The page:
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Trench fever (His-Werner disease, Wolhynia fever) was first described as an epidemic disease in the First World War and many cases occurred also in the Second World War. Subsequently, this disease seems to have disappeared in its classical form. Instead, it reappeared in the 1990s, then causing bacteraemia and endocarditis among homeless men in France, USA. and Finland. The causative organism, Bartonella quintana, is closely related to the rickettsiae but is not an obligate intracellular parasite and can thus be cultured on blood agar although it is slow-growing. It is transmitted by the human body louse, Pediculus humanus. No non-human vertebrate reservoir has yet been identified.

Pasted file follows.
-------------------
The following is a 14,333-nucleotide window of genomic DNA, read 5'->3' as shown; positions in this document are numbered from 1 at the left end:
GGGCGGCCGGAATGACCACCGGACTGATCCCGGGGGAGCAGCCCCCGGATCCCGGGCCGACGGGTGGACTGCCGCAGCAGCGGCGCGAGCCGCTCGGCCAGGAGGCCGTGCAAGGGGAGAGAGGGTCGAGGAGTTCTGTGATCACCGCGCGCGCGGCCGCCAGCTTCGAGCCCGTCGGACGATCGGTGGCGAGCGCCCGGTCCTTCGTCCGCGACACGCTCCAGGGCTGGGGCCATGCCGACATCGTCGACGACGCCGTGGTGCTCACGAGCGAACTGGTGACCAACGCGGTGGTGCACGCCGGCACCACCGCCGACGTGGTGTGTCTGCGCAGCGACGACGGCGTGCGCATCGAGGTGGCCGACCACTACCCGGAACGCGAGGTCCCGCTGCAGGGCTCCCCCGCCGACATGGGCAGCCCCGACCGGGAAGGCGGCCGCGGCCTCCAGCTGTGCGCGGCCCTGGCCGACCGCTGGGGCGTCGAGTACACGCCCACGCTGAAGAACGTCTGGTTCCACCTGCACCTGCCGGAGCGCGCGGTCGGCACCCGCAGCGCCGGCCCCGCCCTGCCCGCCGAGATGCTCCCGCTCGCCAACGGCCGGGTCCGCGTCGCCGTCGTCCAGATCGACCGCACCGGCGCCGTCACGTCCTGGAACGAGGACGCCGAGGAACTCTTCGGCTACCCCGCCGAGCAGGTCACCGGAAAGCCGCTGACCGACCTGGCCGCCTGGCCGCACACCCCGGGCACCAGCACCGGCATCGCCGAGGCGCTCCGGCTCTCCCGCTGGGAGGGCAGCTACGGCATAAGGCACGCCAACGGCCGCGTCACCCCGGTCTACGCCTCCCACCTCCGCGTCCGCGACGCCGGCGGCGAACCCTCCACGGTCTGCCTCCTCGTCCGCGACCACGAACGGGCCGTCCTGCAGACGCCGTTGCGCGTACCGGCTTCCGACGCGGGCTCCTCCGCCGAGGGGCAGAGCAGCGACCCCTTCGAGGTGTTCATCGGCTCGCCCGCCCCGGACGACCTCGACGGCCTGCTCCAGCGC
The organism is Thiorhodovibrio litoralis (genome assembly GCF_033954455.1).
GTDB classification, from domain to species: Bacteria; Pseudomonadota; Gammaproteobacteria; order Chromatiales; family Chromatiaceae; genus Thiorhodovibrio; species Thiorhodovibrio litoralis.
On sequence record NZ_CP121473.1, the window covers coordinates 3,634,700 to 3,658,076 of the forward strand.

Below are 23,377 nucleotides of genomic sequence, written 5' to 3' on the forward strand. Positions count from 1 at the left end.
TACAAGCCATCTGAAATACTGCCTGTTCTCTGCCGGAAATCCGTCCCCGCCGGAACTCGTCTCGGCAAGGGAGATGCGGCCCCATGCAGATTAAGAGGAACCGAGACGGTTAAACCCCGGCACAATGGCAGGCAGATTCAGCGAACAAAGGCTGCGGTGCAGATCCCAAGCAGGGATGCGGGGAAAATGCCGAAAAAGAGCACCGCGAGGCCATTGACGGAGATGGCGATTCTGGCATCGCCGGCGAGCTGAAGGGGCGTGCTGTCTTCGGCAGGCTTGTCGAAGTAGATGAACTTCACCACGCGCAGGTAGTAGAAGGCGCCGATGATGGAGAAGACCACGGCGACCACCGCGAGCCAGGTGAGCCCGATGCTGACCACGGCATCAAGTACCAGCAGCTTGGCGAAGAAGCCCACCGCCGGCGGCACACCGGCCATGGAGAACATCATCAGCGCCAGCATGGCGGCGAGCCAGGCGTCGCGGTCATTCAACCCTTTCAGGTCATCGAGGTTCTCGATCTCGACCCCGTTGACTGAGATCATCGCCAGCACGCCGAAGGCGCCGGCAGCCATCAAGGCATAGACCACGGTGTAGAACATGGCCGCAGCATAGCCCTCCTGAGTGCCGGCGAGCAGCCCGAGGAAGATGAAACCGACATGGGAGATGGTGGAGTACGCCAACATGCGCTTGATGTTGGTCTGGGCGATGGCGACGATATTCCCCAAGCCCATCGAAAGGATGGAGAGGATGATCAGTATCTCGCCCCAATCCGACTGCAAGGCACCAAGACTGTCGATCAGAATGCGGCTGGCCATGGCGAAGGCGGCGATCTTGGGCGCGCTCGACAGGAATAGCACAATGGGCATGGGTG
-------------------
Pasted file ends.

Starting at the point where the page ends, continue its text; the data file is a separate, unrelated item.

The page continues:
Clinical description

Classical trench fever is described as a fever of sudden onset, often, but not always, accompanied by severe headache, leg and lumbar muscle pains, dizziness, nausea and vomiting. However, the illness can be fairly mild, which is believed to be the situation in a …